This poem is the finale to my late car saga.

(c) Luton Culture; Supplied by The Public Catalogue Foundation

Little Ford and his boys hated all joy,
As chiding children, they made a new toy,
For they loathed legs, and knees, and feet,
Instead of lawns, they’d sit in the street,
As lecherous goats, they grazed and gobbled grass,
Giants came, bulldozing hills, plains en masse,
But horrors are justified by such lies,
When we’re told we’ll fly, we ought to sigh.
Concrete is poured across all this land,
It’s ugly, but Independence is grand,
To zip around town in a new red car,
Who cares if there’s smoke, and smog, and tar?
What does it matter that we’re blotting the sun,
To Phoenix and back in a day, what fun!
Our fathers had more adventures per inch,
But could they make Boston in a tight pinch?
Our father’s sons, well they had a plan,
To kill space, time, contract them in a span.

“The horse,” they said, “is all too tame a beast,
He does not sputter or leak or overheat,
He—like our living feet—is a fetter,
We need something faster, something better,
We need to make the fair plains in an hour,
Just like those babblers needed their tower,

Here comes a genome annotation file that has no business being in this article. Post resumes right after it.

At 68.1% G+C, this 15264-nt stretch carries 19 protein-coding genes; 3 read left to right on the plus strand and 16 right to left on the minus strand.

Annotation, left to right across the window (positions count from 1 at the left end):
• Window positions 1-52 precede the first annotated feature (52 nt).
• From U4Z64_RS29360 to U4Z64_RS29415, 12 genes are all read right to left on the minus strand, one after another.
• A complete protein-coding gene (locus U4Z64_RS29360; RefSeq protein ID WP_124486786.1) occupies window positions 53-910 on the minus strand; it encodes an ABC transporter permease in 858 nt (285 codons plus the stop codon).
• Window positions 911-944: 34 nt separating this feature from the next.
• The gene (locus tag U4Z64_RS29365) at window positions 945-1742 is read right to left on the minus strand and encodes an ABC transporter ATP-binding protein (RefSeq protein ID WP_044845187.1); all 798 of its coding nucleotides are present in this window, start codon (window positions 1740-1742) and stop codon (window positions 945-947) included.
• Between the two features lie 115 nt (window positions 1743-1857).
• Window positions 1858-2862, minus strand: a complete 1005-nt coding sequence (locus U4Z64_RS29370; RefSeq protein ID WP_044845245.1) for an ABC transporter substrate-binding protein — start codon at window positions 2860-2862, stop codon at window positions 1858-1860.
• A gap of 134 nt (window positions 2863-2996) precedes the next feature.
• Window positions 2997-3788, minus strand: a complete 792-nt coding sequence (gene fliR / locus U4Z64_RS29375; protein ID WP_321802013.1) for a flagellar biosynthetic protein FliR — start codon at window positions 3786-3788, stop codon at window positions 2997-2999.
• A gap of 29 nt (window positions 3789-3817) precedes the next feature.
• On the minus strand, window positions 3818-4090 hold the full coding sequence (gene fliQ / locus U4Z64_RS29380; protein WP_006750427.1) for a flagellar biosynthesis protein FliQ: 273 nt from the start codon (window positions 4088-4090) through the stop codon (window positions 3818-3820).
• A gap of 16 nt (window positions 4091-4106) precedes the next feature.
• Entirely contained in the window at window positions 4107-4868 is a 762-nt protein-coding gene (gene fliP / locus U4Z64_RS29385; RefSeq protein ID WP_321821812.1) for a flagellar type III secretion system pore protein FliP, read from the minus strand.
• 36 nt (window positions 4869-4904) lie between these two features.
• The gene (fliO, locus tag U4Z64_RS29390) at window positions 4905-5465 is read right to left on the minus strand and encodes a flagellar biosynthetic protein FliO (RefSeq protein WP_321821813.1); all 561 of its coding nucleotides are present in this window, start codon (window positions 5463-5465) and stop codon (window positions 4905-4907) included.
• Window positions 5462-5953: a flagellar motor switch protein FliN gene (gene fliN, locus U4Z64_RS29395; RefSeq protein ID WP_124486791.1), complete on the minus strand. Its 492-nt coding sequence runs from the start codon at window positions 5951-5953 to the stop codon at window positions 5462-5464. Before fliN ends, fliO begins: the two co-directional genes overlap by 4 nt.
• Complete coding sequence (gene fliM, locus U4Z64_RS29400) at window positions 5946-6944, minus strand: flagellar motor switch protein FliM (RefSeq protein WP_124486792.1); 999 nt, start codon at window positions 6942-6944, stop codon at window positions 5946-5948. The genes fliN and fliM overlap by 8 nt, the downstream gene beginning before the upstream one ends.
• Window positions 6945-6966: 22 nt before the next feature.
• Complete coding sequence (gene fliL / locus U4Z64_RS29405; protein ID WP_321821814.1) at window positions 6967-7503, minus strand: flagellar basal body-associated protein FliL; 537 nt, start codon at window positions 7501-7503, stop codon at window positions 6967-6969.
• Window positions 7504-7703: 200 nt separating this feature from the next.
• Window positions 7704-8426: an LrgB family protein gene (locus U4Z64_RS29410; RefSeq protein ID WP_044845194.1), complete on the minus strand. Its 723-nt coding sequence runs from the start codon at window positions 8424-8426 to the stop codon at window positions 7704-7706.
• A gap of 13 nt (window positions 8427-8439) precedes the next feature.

Texas and Maine can talk, that’s fine,
But for them to be one, that is divine,
Let’s create a machine that crosses town,
Let’s create a devil that will break down.
Our sons will honor us, they’ll build statues,
Those men without cars they’ll nobly rue,
Men to come will pay parking fees,
But they’ll take comfort in knowing they’re free,
Free to be forever vexed, chafed, and irked,
Free to nearly die when driving to work,
But those ignorant few, using feet like old,
Don’t have a heater, get stuck in the cold,
They’ll be forced to buy our new gods,
They’ll be dependent on these new frauds.”

Freedoms, for a few who can pay the repairs,
Are chains for the many who own but mares,
If Ford and Sons saw the monsters they made,
That they came to destroy the world, yet won’t fade,
They should start a revolt, take to the streets,
With their feet, hit their drum to a new beat,
Declare themselves free from the automobile,
To roam this world, to touch concrete and feel,
Then they, by their own devils will be hit,
In their coffins, they’ll all coil up and sit,
Since they hated joy, time, life, ambling, space,
The grave’s a fine and private place.
Why not creep into your coffin at once?
There is little enough space there for runts.

Broom Snow
Written at the Desert Schooner,
Las Vegas, Nevada
Late October 2015

Painting: “Dunlop, Early Motorist Asking a Cyclist for Directions”
By Gerry Fruin,
Oil on board, n.d.


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